Searching for articles
Academic Search Engines
Using an academic search engine is a convenient way to search across many databases and journals at once, and while academic search engines sometimes link directly to full-texts, you will often need to find an article using EZB or DBIS once you have the citation.
Advantage: The ability to search thousands of journals at once.
Disadvantage: Doesn't always offer full-text of citations.
Microsoft Academic was a free public web search engine for academic publications and literature, developed by Microsoft Research. It profiled authors, organizations, keywords, and journals. The search engine indexed over 260 million publications, 88 million of which are journal articles.1
BASE (Bielefeld Academic Search Engine) is a multi-disciplinary search engine to scholarly internet resources, created by Bielefeld University Library in Bielefeld, Germany. As of 2022, it had indexed over 280 million documents from over 9000 sources.1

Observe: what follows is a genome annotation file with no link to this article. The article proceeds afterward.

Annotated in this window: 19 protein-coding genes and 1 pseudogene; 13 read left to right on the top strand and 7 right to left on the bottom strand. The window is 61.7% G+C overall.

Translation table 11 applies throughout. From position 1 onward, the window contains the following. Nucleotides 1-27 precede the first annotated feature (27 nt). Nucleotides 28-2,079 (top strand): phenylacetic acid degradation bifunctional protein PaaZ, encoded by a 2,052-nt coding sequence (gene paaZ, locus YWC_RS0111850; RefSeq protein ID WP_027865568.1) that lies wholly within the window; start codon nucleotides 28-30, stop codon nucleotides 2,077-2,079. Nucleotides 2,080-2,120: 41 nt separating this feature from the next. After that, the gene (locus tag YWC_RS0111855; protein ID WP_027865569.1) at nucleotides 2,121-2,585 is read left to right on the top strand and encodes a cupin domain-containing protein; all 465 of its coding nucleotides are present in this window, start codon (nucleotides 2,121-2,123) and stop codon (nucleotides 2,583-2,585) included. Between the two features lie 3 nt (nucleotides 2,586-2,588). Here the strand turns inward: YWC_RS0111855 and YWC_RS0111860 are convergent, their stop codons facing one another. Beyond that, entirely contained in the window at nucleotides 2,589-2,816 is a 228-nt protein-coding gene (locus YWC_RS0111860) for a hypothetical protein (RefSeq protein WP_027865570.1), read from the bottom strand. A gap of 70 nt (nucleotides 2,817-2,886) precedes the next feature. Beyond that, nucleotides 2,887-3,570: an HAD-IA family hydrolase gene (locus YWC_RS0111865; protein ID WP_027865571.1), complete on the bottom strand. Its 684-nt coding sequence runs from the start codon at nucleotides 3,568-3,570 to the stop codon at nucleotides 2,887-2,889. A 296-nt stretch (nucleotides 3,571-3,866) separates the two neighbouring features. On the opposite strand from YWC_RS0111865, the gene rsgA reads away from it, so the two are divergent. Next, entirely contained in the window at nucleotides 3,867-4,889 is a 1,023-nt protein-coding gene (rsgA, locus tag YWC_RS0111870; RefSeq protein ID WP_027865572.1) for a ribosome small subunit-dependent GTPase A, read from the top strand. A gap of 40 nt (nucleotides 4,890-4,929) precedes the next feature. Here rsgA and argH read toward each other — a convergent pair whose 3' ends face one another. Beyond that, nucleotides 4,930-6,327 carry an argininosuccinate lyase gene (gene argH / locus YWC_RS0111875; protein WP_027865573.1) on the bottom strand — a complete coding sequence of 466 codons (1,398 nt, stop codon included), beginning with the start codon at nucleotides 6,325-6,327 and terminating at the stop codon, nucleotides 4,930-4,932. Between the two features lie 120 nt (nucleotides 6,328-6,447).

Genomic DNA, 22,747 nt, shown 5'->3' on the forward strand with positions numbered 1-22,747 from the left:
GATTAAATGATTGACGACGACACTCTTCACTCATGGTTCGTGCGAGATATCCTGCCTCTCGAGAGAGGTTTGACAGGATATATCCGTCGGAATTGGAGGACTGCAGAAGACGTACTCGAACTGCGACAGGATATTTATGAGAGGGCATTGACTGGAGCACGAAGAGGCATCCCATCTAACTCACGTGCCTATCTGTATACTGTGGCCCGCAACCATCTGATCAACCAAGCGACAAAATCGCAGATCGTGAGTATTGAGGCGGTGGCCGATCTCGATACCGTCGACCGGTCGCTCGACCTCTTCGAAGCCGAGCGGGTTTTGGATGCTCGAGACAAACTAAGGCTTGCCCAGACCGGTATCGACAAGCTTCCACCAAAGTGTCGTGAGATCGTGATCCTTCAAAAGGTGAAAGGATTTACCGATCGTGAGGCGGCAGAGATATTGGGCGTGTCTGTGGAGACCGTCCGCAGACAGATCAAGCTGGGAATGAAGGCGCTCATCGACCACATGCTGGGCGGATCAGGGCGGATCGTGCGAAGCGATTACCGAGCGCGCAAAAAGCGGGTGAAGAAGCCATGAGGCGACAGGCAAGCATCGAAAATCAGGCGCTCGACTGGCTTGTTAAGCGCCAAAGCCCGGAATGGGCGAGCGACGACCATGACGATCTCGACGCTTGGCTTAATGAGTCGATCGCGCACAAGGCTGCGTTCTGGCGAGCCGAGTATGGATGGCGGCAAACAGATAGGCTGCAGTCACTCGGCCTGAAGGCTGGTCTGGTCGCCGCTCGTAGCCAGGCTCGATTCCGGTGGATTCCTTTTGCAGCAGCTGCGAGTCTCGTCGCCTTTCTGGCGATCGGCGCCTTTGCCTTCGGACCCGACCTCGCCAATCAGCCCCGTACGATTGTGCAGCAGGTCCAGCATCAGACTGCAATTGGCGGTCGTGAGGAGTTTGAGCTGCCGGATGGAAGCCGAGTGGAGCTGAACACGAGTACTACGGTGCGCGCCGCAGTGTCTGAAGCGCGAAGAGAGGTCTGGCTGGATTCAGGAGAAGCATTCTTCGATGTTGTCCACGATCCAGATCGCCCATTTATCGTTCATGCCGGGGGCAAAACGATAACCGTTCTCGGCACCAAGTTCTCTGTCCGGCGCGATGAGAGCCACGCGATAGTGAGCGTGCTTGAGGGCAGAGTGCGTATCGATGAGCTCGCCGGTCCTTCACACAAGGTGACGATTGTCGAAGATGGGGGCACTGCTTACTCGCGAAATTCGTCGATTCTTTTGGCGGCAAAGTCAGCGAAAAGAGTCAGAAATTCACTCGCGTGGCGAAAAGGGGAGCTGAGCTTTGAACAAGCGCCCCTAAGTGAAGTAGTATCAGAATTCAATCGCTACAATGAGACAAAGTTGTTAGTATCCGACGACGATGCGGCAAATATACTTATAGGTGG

CORE (COnnecting REpositories) is a service provided by the Knowledge Media Institute [Wikidata] based at The Open University, United Kingdom.1
Another option is to search for your topic directly in a database. The advantage of this is that you don't need to search for the full-text after finding an article that's relevant. On the other hand, you may need to perform that same search in several databases.
Advantage: Full-text is immediately available to view / download.
Disadvantage: Only searches the journals available in the database being searched.
Discovery systems try to combine the two search methods described above by searching across many databases at once AND providing full-text access. Barbaros Library provides a discovery system that can be used to search most of their collections at once. Click here for more information.
Advantage: Searches many databases at once and provides access to full-text.
Disadvantage: Only searches the collections of one institution and cannot be integrated with all databases.
1 Source: Wikipedia